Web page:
US, Singapore Ranked As ‘Global M&a Leaders’
The US and Singapore are the world’s most attractive markets in which to do M&A, according to new global country rankings.
The US continues to be the top ranked country globally in terms of M&A maturity, closely followed by Singapore, as reported in the 2012 M&A Maturity Index. The UK follows in third position ahead of Hong Kong in fourth.
The annual Index, published by the M&A Research Center at Cass Business School in collaboration with Ernst & Young, ranks 148 countries on their ability to attract both domestic and cross border M&A deals. The rankings are based on an analysis of a country’s regulatory, political, economic and financial environments, along with its technological capability, socio-economic characteristics, infrastructure and assets.
The high ranking of Singapore demonstrates the increased maturity of Asia as a global hub for transactions. According to the rankings, Asian countries now make up half of the top ten M&A locations for M&A with Singapore and Hong Kong joined by South Korea (5), China (9) and Japan (10).
Alexis Karklins-Marchay, Emerging Markets Center Leader at Ernst & Young says: “The lofty rankings of Singapore and Hong Kong are driven mainly by their highly-developed infrastructure, the availability of significant assets for purchase and the business-friendly regulatory environment. This differs to most of the other top 10 countries, which mainly owe their performance to strong levels of technological maturity, including high-tech exports and innovation in terms of patents filed, which demonstrates a highly skilled business community that can attract investment interest.”
Anna Faelten, Deputy Director of Cass’s M&A Research Center, says: “The US continues to be the world’s foremost location for M&A, however it is clear that Asia as a region is on the rise. The fact that a country is highly ranked does not necessarily suggest that it currently has high values or volumes of M&A – these are not yet present for many emerging nations – but top rankings do suggest strong conditions for M&A to grow and thrive.”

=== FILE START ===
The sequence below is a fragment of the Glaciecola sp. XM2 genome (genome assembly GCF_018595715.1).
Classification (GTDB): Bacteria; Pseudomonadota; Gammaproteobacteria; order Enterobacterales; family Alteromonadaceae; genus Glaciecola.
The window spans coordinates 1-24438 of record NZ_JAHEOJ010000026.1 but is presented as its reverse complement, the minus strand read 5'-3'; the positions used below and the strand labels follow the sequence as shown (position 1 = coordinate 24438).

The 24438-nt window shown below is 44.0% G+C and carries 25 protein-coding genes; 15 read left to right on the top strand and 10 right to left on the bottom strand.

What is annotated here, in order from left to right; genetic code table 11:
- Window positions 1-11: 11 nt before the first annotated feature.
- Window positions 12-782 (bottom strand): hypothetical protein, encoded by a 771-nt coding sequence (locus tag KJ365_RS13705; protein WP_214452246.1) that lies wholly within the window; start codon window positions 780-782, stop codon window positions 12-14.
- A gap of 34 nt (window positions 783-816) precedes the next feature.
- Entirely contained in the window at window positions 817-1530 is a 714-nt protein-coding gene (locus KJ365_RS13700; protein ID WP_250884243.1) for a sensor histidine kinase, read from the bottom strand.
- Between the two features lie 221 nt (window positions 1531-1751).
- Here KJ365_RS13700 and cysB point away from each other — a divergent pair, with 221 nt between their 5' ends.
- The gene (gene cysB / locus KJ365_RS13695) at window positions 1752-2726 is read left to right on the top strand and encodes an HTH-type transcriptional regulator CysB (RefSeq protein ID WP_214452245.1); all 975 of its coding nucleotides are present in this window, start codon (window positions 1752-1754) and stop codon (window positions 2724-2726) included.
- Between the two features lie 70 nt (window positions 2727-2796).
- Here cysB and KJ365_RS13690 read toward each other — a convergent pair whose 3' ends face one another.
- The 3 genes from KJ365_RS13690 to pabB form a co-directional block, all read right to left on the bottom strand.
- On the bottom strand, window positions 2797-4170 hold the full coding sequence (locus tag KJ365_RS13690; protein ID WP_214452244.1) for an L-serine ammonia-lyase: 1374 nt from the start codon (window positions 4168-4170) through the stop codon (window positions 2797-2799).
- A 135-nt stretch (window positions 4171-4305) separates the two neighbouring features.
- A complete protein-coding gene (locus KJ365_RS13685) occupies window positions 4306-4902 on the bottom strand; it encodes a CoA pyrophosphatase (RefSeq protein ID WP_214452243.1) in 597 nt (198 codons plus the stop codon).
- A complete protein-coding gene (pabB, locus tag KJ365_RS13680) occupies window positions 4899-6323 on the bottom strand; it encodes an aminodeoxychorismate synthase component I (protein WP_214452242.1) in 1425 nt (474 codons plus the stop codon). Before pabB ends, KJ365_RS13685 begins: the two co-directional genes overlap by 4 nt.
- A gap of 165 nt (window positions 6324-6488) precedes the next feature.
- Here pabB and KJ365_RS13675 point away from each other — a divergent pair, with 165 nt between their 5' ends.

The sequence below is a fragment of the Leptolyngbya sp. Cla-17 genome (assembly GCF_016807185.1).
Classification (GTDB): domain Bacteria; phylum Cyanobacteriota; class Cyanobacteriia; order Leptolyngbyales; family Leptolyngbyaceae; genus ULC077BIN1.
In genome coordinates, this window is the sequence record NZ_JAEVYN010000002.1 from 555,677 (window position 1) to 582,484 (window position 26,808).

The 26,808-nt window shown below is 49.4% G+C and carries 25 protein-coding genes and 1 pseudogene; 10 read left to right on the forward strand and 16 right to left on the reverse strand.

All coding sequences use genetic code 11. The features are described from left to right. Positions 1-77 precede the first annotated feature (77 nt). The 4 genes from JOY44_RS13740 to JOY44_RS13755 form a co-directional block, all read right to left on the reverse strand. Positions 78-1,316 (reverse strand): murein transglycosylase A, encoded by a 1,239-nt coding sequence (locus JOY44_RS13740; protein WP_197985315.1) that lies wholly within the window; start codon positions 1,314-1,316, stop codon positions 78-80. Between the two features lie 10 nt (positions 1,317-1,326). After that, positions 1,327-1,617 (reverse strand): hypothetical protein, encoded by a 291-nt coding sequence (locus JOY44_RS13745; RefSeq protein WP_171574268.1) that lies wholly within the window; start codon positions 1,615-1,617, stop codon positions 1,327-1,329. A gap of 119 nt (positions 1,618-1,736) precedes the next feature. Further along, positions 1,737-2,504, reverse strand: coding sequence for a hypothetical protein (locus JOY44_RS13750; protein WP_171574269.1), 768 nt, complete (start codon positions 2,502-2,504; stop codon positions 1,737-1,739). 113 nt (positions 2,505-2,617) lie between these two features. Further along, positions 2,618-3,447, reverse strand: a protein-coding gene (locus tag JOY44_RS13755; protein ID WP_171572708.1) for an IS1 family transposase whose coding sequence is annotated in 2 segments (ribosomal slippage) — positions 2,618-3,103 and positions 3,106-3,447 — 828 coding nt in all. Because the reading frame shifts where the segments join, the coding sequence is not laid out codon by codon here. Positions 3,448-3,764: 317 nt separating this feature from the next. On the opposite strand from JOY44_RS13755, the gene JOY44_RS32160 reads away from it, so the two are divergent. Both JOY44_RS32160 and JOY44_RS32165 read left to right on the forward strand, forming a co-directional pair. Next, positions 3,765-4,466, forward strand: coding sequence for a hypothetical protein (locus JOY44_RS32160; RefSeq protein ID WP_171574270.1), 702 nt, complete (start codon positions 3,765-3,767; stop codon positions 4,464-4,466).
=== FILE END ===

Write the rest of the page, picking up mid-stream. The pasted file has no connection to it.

Across the Index, a country’s technological developments and socio-economic characteristics were found to be the most important factors driving M&A volume, ahead of its economic and financial characteristics.
Gulf states on the rise
With close to 40% of deals completed since 2009 taking place outside established US and European markets, the rankings also offer an intriguing glimpse into future M&A hotspots.
Among the rising stars is the UAE, which has leapt six places to 20th in the past five years, albeit falling by one position since the last update of the Index in 2011.
Alexis continues, “The UAE has benefited from developments in its financial infrastructure and economic growth which have helped to boost its score. While the UAE’s infrastructure and assets help to make its M&A market attractive, it is ranked lower in the technological categories that will be key to its future growth.”
Malaysia’s jump of seven places to 18th in the rankings over five years has been driven by significant improvements to its regulatory and political environments.
Other high-climbers over the five past years include Poland (up 5 places to 30), Romania (up 13 to 36), Turkey (up 7 to 37), India (up 5 to 38), Kazakhstan (up 6 to 40), and Morocco (up 8 to 47).
Unsurprisingly, the rise of emerging markets has come at the expense of developed countries in Europe, where the economic problems affecting established M&A markets are reflected in the rankings changes. For example, Greece (53), unsurprisingly, has fallen 12 places since 2011 and 23 places in the past five years. Portugal (39) has slumped eight places since 2011.
Karklins-Marchay concludes: “M&A is an increasingly important tool for companies wishing to grow beyond their competitors. For many, this will involve examining new markets as the source of acquisitions. The challenges here are around familiarity with local risks and opportunities and investors would do well to understand these before embarking on transactions.
“The obvious challenge of doing deals outside a home country is to overcome unfamiliarity with the target nation. Beyond the specifics of the business that might be on the table, numerous wider issues exist. Without awareness of these factors, risks can be left unmitigated and opportunities overlooked.”